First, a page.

In the week since Texas Gov. Rick Perry launched his bid for the White House, he has exploded onto the national scene, firing off provocative comments, touting his "Texas miracle" and drawing shots from his fellow GOP candidates.
The latest episode of candidate-on-candidate banter came this week after the increasingly-vocal Jon Huntsman shot back at Perry for comments the he made Wednesday that discounted global warming as a "scientific theory that has not been proven."
Huntsman, who has supported emissions regulations to stave off global warming, took a jab at Perry via twitter, saying, "To be clear. I believe in evolution and trust scientists on global warming. Call me crazy."
Despite their shared party affiliation, Huntsman and Perry stand on starkly different sides of the climate debate.
As the governor of Utah, Huntsman pushed for cap-and-trade policies to limit carbon emissions, even appearing in a 2007 Environmental Defense Action Fund television ad urging Congress to cut greenhouse gas emissions.
Perry, on the other hand, sued the Environmental Protection Agency for trying to regulate carbon emissions, regulations he said would amount to "sweeping mandates and draconian punishments, undoing decades of progress, painting entrepreneurs as selfish and destroying hundreds of thousands of jobs in the process."
"What distinguishes Rick Perry from Jon Huntsman is not whether humans are causing some global warming, but whether humans are causing significant global warming to where it is going to be a threat," said James Taylor, senior fellow for environment policy at the Heartland Institute, a free-market think tank.
Despite his steadfast support for combating climate change as a governor, as a presidential candidate Huntsman has backed away from supporting cap-and-trade, a policy that fellow candidates Ron Paul and Michele Bachmann both voted against while in the U.S. House.
"It hasn't worked," Huntsman said in a May 2011 interview with Time, "and our economy's in a different place than five years ago." Until it recovers, Huntsman said, "this isn't the moment" to push for cap-and-trade.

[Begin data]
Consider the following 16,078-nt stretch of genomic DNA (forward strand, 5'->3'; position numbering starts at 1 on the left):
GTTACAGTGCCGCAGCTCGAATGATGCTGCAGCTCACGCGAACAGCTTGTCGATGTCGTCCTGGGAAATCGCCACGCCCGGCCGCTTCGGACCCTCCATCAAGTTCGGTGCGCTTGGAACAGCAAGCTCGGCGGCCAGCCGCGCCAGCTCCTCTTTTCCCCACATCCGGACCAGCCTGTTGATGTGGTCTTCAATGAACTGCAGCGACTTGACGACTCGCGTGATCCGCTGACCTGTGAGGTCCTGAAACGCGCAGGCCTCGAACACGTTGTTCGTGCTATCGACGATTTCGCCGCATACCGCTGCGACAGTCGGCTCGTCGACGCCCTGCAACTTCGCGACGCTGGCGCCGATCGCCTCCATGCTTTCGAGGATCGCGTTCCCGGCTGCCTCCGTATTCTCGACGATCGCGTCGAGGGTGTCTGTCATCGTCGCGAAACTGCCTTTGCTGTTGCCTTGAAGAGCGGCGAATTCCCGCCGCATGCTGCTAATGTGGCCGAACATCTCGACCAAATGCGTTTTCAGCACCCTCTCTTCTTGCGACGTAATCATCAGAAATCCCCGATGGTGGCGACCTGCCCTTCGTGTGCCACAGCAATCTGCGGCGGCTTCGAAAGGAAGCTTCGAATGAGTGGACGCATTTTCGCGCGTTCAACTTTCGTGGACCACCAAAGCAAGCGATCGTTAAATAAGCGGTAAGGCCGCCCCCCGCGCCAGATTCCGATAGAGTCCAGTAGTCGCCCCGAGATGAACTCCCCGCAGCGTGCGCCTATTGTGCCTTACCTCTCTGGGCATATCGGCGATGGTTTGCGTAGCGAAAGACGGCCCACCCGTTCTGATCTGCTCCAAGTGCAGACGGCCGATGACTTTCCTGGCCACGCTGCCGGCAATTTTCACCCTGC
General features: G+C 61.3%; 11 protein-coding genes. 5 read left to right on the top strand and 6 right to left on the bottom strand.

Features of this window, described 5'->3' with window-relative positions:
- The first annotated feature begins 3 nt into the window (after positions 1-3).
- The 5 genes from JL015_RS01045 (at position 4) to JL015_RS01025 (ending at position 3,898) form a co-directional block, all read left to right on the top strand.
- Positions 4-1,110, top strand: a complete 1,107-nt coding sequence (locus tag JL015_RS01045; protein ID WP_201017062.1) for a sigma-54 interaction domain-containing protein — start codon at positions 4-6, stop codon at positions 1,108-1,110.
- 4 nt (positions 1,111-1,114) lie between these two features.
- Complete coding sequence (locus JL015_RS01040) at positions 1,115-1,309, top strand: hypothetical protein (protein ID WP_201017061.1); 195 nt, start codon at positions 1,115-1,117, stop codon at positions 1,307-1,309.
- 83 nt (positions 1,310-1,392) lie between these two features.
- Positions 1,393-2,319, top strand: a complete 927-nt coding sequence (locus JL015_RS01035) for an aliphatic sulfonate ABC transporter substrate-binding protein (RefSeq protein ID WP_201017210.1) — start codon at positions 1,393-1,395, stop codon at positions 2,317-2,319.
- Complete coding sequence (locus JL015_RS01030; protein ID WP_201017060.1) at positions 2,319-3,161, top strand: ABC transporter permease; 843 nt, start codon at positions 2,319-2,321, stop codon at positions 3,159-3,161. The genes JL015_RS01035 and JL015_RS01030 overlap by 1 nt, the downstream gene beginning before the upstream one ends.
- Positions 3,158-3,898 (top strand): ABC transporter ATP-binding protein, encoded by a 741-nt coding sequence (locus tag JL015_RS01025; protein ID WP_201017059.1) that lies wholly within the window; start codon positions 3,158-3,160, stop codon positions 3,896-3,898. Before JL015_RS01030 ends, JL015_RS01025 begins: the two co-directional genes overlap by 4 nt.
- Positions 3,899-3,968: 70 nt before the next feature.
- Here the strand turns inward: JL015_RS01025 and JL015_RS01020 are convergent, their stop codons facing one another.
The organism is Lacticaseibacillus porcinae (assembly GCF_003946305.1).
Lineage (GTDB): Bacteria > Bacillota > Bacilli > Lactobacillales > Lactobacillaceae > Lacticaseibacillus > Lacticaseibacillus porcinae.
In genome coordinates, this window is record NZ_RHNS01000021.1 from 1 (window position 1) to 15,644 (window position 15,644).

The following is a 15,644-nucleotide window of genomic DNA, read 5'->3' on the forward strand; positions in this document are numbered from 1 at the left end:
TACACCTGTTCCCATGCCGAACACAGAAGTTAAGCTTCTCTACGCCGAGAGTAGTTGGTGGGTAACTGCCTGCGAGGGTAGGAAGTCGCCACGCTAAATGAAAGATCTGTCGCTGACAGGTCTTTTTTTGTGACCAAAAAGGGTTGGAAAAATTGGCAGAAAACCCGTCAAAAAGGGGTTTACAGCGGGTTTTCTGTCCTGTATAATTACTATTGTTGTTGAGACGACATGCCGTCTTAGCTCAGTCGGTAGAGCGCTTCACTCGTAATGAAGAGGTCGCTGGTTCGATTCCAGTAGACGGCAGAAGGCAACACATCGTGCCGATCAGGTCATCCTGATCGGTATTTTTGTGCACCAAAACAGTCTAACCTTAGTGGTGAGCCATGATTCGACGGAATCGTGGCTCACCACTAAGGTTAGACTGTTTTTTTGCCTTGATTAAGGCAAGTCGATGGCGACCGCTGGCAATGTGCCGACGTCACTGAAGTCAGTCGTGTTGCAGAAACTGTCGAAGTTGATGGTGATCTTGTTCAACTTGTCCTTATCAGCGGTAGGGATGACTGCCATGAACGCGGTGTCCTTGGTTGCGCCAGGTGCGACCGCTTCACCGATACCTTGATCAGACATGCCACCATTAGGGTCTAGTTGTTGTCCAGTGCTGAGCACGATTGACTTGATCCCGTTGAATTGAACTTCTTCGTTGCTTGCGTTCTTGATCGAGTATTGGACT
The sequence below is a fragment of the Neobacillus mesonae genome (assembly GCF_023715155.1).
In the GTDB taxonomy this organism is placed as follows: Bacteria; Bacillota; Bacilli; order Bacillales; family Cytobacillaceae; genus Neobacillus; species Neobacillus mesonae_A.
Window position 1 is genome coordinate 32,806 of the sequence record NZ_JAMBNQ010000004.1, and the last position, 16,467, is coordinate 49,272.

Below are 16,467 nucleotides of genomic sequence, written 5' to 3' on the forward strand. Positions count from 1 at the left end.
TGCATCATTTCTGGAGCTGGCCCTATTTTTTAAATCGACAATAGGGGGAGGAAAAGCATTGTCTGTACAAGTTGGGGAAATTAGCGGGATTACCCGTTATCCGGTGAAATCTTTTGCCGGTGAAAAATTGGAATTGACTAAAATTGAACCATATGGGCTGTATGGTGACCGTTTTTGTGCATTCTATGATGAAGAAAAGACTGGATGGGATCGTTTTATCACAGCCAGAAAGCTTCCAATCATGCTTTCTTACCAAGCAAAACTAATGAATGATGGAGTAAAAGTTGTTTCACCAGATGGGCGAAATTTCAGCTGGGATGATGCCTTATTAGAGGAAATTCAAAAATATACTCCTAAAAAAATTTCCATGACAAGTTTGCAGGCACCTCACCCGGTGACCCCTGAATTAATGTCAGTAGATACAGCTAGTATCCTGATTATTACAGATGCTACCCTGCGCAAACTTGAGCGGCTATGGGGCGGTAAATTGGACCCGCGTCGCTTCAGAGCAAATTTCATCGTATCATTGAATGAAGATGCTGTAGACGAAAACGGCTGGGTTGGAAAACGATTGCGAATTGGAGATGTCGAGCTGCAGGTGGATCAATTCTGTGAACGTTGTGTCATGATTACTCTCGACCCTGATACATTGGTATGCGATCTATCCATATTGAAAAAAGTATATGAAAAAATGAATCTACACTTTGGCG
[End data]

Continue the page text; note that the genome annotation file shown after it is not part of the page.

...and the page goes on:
Policy prescriptions aside, presidential candidate Mitt Romney seems to agree with Huntsman that global warming is a man-made problem, saying at a Manchester, N.H., town hall this week that he believes "the world is getting warmer, and I believe that humans have contributed to that."
"I can't prove that, but I believe based on what I read that the world is getting warmer," Romney said, adding that "it's important for us to reduce our emissions of pollutants and greenhouse gases that may be significant contributors."
As Massachusetts governor, Romney supported a 2004 Climate Protection Plan that would reduce greenhouse gas emission by 25 percent by 2012. But in 2006, the governor pulled his state out of a similar pact that would reduce emissions by 10 percent by 2019, because he said it would cost too much.
"New England has the highest energy rates in the country, and [the plan] would cost us more," Romney told the Boston Globe after he abandoned the Regional Greenhouse Gas Initiative.
Jim DiPeso, vice president for policy and communications at Republicans for Environmental Protection, said Romney and Huntsman are taking "somewhat of a political risk" by supporting the scientific claims that global warming is a real threat.
"There's certainly an element within the Republican Party that believes that if we accept the science of climate change that will result in more government control of the economy and more cumbersome regulations," DiPeso said.
And more government regulation is exactly what presidential hopefuls Perry, Bachmann and Paul are campaigning against. All three of them have said they would do away with the EPA altogether if elected.
At a campaign stop in Iowa earlier this month, Bachmann said the EPA, or the Job-Killing Organization of America as she called it, would be her first target for repeal.
While Paul said during his 2007 presidential campaign that the EPA would "not be first on [his] list," the small-government advocate said it was a "a bureaucratic, intrusive approach, and it favors those who have political connections."
Despite the wide range of climate change opinions within the GOP presidential field, environmental policy ranks far down the list of topics that Americans said they would base their 2012 vote on.
I don't think climate change is going to be the make-or-break thing for these candidates," said Andy Roth, the vice president for governmental affairs at the Club for Growth. "Their overall record on economic issues is what's going to matter."